Early Childhood Development

Stability, family support, and safety from trauma foster healthy human development and long-term flourishing. To fulfill those basic needs during early childhood requires the collaboration of communities, schools, and human service agencies. Interventions in early childhood, especially among children who need the most help, can generate long-lasting cognitive, behavioral, academic, and health benefits.[1] This section reviews equity indicators related to the first few years of children’s lives, a critical period for a variety of outcomes.[2] The indicators include the number of homeless public-school children, adverse childhood experiences, and youth poverty. The Live Well San Diego Report Card on Children, Families, and Community has a much broader set of indicators that may be of interest for readers wanting further exploration of data about this crucial period of life.[3]
Other indicators related to early childhood development can be found in Crime and the Legal System (See: Juvenile Justice Arrests) and Education (See: 3- and 4-Year-Olds Enrolled in School, Standardized Assessment Performance, English Language Learners, and Suspensions).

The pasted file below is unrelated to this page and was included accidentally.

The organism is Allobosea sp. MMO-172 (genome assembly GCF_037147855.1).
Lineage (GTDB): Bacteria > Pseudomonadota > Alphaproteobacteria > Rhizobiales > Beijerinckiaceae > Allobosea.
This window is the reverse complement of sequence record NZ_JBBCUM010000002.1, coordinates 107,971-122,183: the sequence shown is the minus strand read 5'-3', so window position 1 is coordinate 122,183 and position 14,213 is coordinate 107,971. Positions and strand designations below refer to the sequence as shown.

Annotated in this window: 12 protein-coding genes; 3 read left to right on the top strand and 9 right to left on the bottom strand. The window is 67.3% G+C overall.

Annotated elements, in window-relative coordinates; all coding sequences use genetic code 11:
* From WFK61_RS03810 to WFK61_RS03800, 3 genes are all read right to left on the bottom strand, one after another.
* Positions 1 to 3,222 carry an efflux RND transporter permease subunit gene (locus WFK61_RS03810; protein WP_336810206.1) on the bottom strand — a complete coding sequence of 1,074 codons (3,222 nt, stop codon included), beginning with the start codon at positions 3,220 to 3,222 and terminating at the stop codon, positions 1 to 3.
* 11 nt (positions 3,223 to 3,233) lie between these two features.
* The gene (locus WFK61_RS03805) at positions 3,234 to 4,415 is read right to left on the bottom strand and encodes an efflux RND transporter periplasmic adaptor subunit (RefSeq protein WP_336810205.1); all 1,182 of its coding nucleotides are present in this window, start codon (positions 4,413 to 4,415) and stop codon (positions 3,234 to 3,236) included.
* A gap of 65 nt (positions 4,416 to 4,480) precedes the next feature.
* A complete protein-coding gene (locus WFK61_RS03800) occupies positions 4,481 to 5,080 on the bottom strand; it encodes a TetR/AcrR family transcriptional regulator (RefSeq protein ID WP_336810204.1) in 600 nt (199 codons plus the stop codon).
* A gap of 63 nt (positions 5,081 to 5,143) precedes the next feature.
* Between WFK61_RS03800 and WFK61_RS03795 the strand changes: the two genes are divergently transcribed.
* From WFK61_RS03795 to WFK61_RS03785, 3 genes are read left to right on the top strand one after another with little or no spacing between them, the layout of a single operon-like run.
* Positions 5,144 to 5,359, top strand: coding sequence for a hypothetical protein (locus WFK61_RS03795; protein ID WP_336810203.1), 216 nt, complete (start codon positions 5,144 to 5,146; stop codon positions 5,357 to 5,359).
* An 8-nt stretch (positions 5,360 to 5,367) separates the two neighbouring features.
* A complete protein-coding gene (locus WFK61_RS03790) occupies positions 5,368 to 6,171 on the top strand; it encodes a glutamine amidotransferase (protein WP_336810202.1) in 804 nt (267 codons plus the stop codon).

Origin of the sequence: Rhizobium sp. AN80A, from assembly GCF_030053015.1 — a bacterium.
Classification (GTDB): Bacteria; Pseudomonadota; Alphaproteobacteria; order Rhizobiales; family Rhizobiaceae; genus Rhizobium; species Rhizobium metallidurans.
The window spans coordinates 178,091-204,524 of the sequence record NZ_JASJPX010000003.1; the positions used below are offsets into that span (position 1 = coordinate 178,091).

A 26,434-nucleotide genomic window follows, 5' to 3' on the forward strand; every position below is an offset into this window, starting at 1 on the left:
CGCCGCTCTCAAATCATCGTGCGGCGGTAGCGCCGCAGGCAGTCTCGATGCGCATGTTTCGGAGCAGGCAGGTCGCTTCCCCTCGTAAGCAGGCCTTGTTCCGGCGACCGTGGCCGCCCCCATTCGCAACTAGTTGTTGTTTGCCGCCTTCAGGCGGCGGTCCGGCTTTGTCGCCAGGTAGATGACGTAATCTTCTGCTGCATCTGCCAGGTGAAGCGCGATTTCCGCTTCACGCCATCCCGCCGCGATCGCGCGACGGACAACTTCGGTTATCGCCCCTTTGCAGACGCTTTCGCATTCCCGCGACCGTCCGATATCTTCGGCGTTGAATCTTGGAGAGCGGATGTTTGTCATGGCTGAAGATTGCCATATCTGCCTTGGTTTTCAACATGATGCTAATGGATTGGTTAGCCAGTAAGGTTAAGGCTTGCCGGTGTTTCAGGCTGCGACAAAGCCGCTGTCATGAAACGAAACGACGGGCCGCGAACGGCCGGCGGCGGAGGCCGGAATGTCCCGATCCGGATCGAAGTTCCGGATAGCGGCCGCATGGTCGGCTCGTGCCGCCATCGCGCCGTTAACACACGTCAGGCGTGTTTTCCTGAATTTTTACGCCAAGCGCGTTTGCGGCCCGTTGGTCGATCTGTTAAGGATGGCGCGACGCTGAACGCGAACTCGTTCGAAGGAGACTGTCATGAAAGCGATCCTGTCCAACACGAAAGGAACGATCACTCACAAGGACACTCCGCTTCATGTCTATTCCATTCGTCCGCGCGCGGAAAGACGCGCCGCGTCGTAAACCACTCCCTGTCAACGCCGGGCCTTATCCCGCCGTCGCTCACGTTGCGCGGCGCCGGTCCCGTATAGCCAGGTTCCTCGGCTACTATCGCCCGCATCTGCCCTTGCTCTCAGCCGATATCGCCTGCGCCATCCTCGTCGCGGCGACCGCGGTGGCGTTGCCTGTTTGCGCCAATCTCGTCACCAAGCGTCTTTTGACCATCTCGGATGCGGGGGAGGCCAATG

References 
  1. Nores, M., & Barnett, W. S. (2010). Benefits of early childhood interventions across the world: (Under) Investing in the very young. Economics of Education Review, 29(2), 271–282. https://doi.org/10.1016/j.econedurev.2009.09.001
  2. Jeong, J., Franchett, E. E., Ramos de Oliveira, C. V., Rehmani, K., & Yousafzai, A. K. (2021). Parenting interventions to promote early child development in the first three years of life: A global systematic review and meta-analysis. PLoS Medicine, 18(5), e1003602. https://doi.org/10.1371/journal.pmed.1003602
  3. McBrayer, S., & Mostofi, S. (2021). Live Well San Diego Report Card on Children, Families, and Community. Retrieved from https://www.thechildrensinitiative.org/_files/ugd/17d248_6f8d9c9c150a4588acce41bff445a01e.pdf
Updated February 7, 2024